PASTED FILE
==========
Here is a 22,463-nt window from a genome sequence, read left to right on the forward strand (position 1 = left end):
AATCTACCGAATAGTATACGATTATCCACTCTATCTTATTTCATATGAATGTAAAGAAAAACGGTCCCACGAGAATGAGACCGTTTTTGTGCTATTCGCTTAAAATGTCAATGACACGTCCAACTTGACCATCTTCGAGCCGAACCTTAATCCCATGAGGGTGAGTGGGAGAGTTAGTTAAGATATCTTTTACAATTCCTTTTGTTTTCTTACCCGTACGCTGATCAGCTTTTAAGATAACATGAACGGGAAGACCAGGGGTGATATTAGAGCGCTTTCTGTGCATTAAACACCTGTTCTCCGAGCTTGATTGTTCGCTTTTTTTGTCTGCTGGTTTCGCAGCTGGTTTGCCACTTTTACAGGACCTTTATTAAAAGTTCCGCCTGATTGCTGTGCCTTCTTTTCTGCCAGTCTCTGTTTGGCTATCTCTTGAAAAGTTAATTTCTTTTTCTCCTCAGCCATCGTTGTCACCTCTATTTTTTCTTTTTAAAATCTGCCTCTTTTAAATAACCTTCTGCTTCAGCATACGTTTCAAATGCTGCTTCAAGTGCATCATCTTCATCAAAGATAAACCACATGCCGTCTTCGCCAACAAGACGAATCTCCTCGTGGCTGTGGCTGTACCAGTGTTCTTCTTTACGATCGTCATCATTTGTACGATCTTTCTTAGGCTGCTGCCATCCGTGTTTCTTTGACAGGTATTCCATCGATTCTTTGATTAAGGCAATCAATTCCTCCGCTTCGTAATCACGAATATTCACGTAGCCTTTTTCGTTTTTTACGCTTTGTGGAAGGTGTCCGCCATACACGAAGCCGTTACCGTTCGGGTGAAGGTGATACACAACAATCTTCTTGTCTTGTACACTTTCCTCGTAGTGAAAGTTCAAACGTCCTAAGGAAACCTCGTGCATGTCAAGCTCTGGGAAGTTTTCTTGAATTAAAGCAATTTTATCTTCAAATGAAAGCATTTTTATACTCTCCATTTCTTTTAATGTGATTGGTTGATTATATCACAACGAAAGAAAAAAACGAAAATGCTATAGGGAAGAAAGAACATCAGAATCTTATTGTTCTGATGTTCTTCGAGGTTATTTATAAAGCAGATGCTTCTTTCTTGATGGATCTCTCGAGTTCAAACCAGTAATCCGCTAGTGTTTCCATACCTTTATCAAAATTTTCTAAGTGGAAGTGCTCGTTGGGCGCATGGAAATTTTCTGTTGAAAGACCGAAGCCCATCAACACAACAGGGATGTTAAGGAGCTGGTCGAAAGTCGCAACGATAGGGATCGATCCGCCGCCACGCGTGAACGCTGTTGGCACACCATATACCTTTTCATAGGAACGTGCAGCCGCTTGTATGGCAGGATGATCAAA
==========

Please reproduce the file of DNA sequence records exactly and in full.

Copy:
Here is a 22,463-nt window from a genome sequence, read left to right on the forward strand (position 1 = left end):
AATCTACCGAATAGTATACGATTATCCACTCTATCTTATTTCATATGAATGTAAAGAAAAACGGTCCCACGAGAATGAGACCGTTTTTGTGCTATTCGCTTAAAATGTCAATGACACGTCCAACTTGACCATCTTCGAGCCGAACCTTAATCCCATGAGGGTGAGTGGGAGAGTTAGTTAAGATATCTTTTACAATTCCTTTTGTTTTCTTACCCGTACGCTGATCAGCTTTTAAGATAACATGAACGGGAAGACCAGGGGTGATATTAGAGCGCTTTCTGTGCATTAAACACCTGTTCTCCGAGCTTGATTGTTCGCTTTTTTTGTCTGCTGGTTTCGCAGCTGGTTTGCCACTTTTACAGGACCTTTATTAAAAGTTCCGCCTGATTGCTGTGCCTTCTTTTCTGCCAGTCTCTGTTTGGCTATCTCTTGAAAAGTTAATTTCTTTTTCTCCTCAGCCATCGTTGTCACCTCTATTTTTTCTTTTTAAAATCTGCCTCTTTTAAATAACCTTCTGCTTCAGCATACGTTTCAAATGCTGCTTCAAGTGCATCATCTTCATCAAAGATAAACCACATGCCGTCTTCGCCAACAAGACGAATCTCCTCGTGGCTGTGGCTGTACCAGTGTTCTTCTTTACGATCGTCATCATTTGTACGATCTTTCTTAGGCTGCTGCCATCCGTGTTTCTTTGACAGGTATTCCATCGATTCTTTGATTAAGGCAATCAATTCCTCCGCTTCGTAATCACGAATATTCACGTAGCCTTTTTCGTTTTTTACGCTTTGTGGAAGGTGTCCGCCATACACGAAGCCGTTACCGTTCGGGTGAAGGTGATACACAACAATCTTCTTGTCTTGTACACTTTCCTCGTAGTGAAAGTTCAAACGTCCTAAGGAAACCTCGTGCATGTCAAGCTCTGGGAAGTTTTCTTGAATTAAAGCAATTTTATCTTCAAATGAAAGCATTTTTATACTCTCCATTTCTTTTAATGTGATTGGTTGATTATATCACAACGAAAGAAAAAAACGAAAATGCTATAGGGAAGAAAGAACATCAGAATCTTATTGTTCTGATGTTCTTCGAGGTTATTTATAAAGCAGATGCTTCTTTCTTGATGGATCTCTCGAGTTCAAACCAGTAATCCGCTAGTGTTTCCATACCTTTATCAAAATTTTCTAAGTGGAAGTGCTCGTTGGGCGCATGGAAATTTTCTGTTGAAAGACCGAAGCCCATCAACACAACAGGGATGTTAAGGAGCTGGTCGAAAGTCGCAACGATAGGGATCGATCCGCCGCCACGCGTGAACGCTGTTGGCACACCATATACCTTTTCATAGGAACGTGCAGCCGCTTGTATGGCAGGATGATCAAA